John Bunting (diplomat)

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Sir
John Bunting
AC KBE
Australian High Commissioner to the United Kingdom
In office
1 February 1975 (1975-02-01) – 31 March 1977 (1977-03-31)
Preceded by John Armstrong
Succeeded by Sir Gordon Freeth
Secretary of the Prime Minister's Department
In office
1959 – 10 March 1968 (1968-03-10)
Preceded by Allen Brown
Succeeded by Lenox Hewitt
Secretary of the Department of Education and Science
In office
13 December 1966 (1966-12-13) – 1 February 1967 (1967-02-01)
Secretary of the Department of the Cabinet Office
In office
11 March 1968 (1968-03-11) – 17 March 1971 (1971-03-17)
Secretary of the Department of the Prime Minister and Cabinet
In office
17 March 1971 (1971-03-17) – 31 January 1975 (1975-01-31)
Preceded by new office
Succeeded by John Menadue
Personal details
Born Edward John Bunting
(1918-03-03)3 March 1918
Ballarat, Victoria
Died 2 May 1995(1995-05-02) (aged 77)
Sydney, New South Wales
Nationality Australia Australian
Spouse(s) (Lady) Peggy Bunting
Children 3 sons
Alma mater University of Melbourne
Occupation Public servant; Diplomat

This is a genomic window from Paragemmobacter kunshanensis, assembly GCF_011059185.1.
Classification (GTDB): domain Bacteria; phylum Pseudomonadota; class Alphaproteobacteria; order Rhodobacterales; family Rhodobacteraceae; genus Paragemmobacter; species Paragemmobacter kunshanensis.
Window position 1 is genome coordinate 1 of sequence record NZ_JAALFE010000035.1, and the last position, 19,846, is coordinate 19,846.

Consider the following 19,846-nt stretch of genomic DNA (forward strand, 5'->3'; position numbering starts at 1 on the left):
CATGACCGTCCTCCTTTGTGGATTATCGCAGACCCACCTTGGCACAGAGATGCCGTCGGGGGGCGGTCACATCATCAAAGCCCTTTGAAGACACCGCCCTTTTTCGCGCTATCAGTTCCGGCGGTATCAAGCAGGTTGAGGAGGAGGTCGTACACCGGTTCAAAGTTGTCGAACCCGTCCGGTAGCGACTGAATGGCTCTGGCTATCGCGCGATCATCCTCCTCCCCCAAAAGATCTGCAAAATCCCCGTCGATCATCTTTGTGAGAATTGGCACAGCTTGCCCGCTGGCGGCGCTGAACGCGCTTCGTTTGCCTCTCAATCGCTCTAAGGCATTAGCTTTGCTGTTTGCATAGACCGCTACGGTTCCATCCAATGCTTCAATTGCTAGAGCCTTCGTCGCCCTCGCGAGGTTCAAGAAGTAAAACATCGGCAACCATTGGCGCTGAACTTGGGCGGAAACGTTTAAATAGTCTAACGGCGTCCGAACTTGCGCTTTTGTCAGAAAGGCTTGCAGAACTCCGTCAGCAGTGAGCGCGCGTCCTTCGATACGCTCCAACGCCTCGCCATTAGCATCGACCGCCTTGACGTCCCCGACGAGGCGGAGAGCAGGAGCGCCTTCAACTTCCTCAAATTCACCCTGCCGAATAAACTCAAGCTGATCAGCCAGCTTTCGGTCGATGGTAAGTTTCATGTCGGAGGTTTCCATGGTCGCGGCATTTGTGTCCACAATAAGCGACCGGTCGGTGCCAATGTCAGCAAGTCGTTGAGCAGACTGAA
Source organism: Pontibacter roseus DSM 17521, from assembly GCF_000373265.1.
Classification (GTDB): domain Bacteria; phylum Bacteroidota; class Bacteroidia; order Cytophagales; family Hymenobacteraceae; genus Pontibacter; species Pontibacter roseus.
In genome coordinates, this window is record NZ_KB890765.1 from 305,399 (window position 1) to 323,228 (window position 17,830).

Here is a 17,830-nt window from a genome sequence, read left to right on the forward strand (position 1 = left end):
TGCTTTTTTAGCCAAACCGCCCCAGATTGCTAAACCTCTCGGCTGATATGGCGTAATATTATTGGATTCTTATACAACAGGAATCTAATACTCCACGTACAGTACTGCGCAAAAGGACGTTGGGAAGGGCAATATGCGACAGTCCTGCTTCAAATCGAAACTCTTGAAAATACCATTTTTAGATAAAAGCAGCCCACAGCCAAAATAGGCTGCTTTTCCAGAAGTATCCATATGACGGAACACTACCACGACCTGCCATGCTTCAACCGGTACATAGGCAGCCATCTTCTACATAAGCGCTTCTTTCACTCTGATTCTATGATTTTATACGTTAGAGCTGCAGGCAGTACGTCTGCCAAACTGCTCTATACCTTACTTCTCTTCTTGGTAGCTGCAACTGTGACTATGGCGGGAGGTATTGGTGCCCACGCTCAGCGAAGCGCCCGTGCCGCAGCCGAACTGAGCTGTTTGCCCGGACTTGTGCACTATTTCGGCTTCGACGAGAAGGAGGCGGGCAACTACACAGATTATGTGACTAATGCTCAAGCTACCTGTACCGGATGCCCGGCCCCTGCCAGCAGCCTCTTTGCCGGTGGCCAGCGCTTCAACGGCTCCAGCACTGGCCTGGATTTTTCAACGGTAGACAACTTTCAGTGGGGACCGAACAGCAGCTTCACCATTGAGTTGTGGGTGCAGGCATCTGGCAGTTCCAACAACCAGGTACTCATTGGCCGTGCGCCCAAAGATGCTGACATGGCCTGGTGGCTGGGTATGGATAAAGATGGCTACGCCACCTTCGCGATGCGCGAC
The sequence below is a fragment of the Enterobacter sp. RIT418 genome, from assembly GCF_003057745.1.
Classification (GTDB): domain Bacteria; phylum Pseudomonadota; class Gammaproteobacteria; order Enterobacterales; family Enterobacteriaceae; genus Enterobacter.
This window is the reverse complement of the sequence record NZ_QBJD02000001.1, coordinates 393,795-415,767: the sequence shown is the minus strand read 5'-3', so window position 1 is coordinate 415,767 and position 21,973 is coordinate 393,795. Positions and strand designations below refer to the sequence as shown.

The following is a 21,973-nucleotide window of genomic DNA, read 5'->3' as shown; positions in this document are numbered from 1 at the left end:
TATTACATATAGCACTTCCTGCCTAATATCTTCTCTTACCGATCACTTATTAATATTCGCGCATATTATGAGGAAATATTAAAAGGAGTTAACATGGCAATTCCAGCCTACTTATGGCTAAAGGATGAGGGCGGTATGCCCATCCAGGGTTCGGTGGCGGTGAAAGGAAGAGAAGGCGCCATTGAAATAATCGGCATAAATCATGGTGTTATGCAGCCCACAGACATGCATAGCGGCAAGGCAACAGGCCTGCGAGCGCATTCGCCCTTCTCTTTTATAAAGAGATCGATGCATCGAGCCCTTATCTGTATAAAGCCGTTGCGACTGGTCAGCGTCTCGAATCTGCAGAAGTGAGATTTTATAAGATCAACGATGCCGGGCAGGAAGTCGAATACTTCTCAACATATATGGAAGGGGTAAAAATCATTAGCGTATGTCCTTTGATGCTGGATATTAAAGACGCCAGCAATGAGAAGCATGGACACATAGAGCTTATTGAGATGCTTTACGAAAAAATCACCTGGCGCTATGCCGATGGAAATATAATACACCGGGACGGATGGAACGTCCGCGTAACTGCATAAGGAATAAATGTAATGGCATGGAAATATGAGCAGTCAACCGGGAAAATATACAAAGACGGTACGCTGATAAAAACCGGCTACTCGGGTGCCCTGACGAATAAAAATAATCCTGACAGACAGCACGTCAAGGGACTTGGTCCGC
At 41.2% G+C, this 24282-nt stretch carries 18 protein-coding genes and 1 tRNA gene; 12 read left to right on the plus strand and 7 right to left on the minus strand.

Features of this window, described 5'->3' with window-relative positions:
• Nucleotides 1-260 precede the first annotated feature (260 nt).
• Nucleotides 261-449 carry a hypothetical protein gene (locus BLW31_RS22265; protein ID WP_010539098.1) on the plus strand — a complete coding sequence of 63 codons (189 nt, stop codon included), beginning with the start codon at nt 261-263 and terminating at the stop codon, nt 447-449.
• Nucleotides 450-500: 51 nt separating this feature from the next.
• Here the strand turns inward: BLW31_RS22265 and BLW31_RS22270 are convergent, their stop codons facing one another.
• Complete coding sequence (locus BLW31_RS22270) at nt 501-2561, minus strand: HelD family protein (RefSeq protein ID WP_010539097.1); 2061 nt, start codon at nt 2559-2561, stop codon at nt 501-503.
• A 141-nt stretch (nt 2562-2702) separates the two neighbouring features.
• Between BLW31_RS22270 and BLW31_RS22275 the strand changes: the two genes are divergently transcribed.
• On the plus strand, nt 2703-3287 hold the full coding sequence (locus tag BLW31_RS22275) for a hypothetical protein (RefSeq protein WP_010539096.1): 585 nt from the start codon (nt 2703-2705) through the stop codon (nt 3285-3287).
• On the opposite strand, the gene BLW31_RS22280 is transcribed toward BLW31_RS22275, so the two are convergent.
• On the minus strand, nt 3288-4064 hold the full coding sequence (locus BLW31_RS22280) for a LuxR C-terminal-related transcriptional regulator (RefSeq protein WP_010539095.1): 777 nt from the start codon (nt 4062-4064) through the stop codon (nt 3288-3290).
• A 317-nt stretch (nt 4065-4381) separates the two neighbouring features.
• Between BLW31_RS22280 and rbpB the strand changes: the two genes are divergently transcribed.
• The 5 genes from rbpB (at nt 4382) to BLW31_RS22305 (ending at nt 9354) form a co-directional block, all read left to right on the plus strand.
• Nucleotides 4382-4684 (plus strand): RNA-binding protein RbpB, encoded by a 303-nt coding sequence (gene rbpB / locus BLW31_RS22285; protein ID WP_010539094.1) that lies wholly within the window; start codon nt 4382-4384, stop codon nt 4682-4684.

[1]

Sir (Edward) John Bunting AC KBE (3 March 1918 – 2 May 1995) was an Australian public servant and diplomat, whose senior career appointments included Australian High Commissioner to the United Kingdom and Secretary of the Department of the Prime Minister and Cabinet.

Biography[edit]

Bunting was born in Ballarat, Victoria, and was educated at the Trinity Grammar School and later at the University of Melbourne, graduating in 1938 with a Bachelor of Arts (honours). Bunting was one of four graduates accepted into the Commonwealth Public Service in 1940, accepting a posting in Canberra within the Department of Trade and Customs and later, the Department of Post-war Reconstruction.[1] After a short posting overseas, Bunting became a member of the Sydney-based Inter-Departmental Dollar Committee, which dealt with the allocation of dollars for imports.[2]